Michael Lai is Chief Executive Officer of Packet One Networks, Malaysia (‘P1’). Mr Lai has over 20 years of experience in the Information, Communications and Technologies (ICT) industry. Prior to joining the group, Mr Lai was the CEO of TMNet, the region’s largest Internet service provider. Mr Lai was also previously Senior Vice President of Branding and Market Development for Celcom and Marketing Director for Oracle Malaysia. The Peak Magazine dubbed him the “Wizard of Wireless” and Malaysia’s English daily, The Star, reported that Mr Lai has one of the best resumes in the country to drive broadband forward. Michael Lai is an Electrical Engineer by training with a Masters in Business Administration.
We increasingly get our information not from books and newspapers, but from screens of every type. Even our televisions, our ‘first screens’ will soon be connected to the Internet (a somewhat tougher job than it seems). Our social lives - especially if you are under 30 - now depend on the Net. Social history is being written on the net by Twitter; the US Library of Congress is archiving every public tweet since the beginning to document this era.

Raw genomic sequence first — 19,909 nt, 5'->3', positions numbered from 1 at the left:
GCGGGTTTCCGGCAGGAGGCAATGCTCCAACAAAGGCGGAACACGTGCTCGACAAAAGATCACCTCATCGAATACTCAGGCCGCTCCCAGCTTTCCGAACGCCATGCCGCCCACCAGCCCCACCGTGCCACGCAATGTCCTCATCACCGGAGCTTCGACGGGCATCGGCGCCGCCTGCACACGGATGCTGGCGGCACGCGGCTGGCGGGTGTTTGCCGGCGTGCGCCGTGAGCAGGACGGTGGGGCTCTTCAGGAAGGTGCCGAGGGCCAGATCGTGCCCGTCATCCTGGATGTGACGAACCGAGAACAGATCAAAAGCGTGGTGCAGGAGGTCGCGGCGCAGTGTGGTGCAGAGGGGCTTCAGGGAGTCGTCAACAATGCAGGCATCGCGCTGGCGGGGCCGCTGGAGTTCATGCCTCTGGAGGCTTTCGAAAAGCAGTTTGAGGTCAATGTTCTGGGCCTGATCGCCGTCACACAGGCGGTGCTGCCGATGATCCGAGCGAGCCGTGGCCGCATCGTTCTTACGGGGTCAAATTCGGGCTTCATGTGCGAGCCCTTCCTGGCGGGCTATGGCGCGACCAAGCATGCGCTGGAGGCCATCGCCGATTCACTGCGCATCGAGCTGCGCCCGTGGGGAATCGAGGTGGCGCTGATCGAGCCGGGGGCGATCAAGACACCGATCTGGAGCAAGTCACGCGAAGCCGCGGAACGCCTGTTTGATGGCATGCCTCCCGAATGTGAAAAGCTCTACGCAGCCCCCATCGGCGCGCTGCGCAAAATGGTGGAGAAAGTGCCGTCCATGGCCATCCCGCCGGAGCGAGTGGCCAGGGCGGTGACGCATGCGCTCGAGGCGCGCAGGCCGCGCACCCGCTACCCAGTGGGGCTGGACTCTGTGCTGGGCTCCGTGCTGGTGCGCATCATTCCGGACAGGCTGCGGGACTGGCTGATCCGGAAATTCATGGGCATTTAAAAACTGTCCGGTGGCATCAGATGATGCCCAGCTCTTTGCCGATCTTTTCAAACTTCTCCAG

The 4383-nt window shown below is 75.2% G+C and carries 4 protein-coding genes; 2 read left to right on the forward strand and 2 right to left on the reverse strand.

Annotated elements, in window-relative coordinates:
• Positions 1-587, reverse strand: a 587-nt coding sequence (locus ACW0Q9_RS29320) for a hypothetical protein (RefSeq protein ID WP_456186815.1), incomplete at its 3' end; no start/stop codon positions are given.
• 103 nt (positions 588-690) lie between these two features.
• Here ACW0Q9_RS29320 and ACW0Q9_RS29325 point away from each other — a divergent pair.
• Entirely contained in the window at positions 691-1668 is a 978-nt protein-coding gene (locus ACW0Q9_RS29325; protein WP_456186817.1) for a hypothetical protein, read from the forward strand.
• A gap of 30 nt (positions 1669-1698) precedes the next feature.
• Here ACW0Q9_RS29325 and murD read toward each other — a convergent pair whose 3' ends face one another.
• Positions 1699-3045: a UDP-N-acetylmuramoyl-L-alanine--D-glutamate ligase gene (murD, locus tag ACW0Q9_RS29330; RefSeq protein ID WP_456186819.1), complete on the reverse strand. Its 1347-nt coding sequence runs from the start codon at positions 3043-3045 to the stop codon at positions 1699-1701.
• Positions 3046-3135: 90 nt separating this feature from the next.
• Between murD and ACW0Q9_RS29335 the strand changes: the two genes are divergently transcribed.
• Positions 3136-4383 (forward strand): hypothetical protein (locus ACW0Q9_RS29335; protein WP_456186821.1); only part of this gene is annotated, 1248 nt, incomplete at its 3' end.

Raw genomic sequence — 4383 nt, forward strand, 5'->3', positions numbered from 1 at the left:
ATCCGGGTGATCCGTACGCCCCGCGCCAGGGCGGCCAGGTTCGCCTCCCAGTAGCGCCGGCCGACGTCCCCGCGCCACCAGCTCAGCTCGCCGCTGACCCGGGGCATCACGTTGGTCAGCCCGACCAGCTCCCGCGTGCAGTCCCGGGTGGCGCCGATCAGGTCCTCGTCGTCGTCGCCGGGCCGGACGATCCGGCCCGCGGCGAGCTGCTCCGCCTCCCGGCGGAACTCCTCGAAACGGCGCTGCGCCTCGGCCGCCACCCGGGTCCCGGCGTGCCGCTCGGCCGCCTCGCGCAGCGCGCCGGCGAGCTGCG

Our daily lives are segregated into different screens by which we gather information. A little over ten years ago, many of us had only two screens in our lives - the television and the computer. The television was our primary source of information and the computer screen was our second. Look around today and youﾒll see how much that has changed. The number of screens an individual has access to daily have increased and the television is no longer our primary source of information. It is now the computer or the smartphone, and recently many have added a new screen in their lives - the iPad. The iPad is winning the hearts of gadget junkies and casual readers alike. Do not underestimate the power of the screen; today, more than ever before, getting connected and staying connected is crucial. All the screens in our lives are connected to the Internet in some way. Our primary screen - the computer - is almost useless if itﾒs not connected to the Internet. Today, weﾒre even connecting our televisions to the Internet. We only need to look at how and by what means we consume information to see that we are now living in the connected world. A world where time zones and borders donﾒt exist; a world where information travels as fast as the speed of thought; a world where the people - more than any generation before it - are conversing and collaborating, are engaged with, and connected to, each other. The world is filled with users that create and propagate, users who now share more than they consume. Over 50 per cent of the worldﾒs population is under the age of 30 and as much as 96 per cent of these under 30 year-olds in some regions have joined a social network. The rate at which this connected world is creating and sharing information is phenomenal. In the five minutes that you have taken to read this piece, over 100 hours of video have been uploaded on YouTube. We live in a world where many of us read books that have no paper, watch TV shows on a mobile phone screen, shop from our desktops and talk using our hands. It is indeed a very different world out there. We no longer get breaking news from reporters, but from the guy who updates his Twitter feed. In fact, it was a tweet that first broke the news to the world that Michael Jackson had died. That single tweet was monumental in two ways. First, we had lost one of the greatest talents of our time. Second, if marks a paradigm shift on how and where we get our news from - it is through the connected world. There are now over 100 million registered users on Twitter. What is even more amazing is that over 60 per cent of these users are from outside of the US. And out of the 100 million users currently tweeting, 37 per cent of them are tweeting from their phones. Tweets are so valuable in terms of the information and context that they bring us that the US Library of Congress has recently announced it is archiving every public tweet uploaded since March 2006. The magnitude of this connected world that weﾒre living in is so vast that social media has over taken porn as the number 1 activity on the Web. For the longest time, the focus has been on devices. This was warranted, since a few years back devices were quite costly. Today, arguably, cost is no longer a barrier. It took radio close to 40 years to reach 50 million users, TV took 13 years - the Internet took just 4 years and amazingly the iPod reached 50 million users in just 3 years. In just under a month since its launch, Apple has shipped out over one million iPads to consumers - in half the time it took the original iPhone to reach the same mark. With one million iPads sold, over 1.5 million iBooks have been downloaded from the iBookstore. In comparison, the global sales of all the eBook readers combined (excluding the iPad) in the first quarter of 2010 was 1.43 million. Whatﾒs more significant is that, computers and mobile phone prices have dropped significantly to allow the developing parts of the world to jump on the bandwagon. In many Asian countries, mobile penetration has exceeded 100 per cent - meaning that many people have at least two mobile phones. Thatﾒs not all, the IDC reports that the rise in mobile phone sales is led by an ever-increasing demand for smartphones; in Asia, touchscreen-enabled devices are a hot segment of the market. However in the greater Southeast Asia region, only 2.9 per cent of its population has broadband connectivity. More specifically, out of the 596 million people in Southeast Asia only 3 out of 10 of the population are connected. What does this mean? The need, demand and desire for connectivity are now more apparent than ever. In Malaysia for example, more than 30 per cent of the population have broadband connectivity, but mobile phone penetration is beyond 100 per cent. It is not a question of whether they can afford broadband connectivity, but rather a question of whether connectivity is available where they are. What is holding connectivity back? There are a variety of factors that contribute to this, but, arguably, one of the key components to the proliferation of connectivity in Southeast Asia is technology. This is where next-generation 4G networks like WiMAX come in, to play a major role in connecting the unconnected. With a goal of covering 45 per cent of the Malaysian population with WiMAX this year, Malaysia is set to be amongst the WiMAX leaders in the region and in the world. The outlook for WiMAX is looking rosy across the region as well. Currently, 10 out of 11 countries in Southeast Asia already have their own plans and policies on WiMAX. Apart from Malaysia, countries like Philippines are already rolling out WiMAX, and Indonesia is going to roll-out WiMAX this year; a connected world will no longer be a dream. With the goal of ﾑbroadband for allﾒ, broadband will no longer be a privilege, but a right; and no longer a luxury, but a necessity. When the world is fully connected, imagine the infinite possibilities and imagine the boundless opportunities. At the end of the day, technology is not special - life is.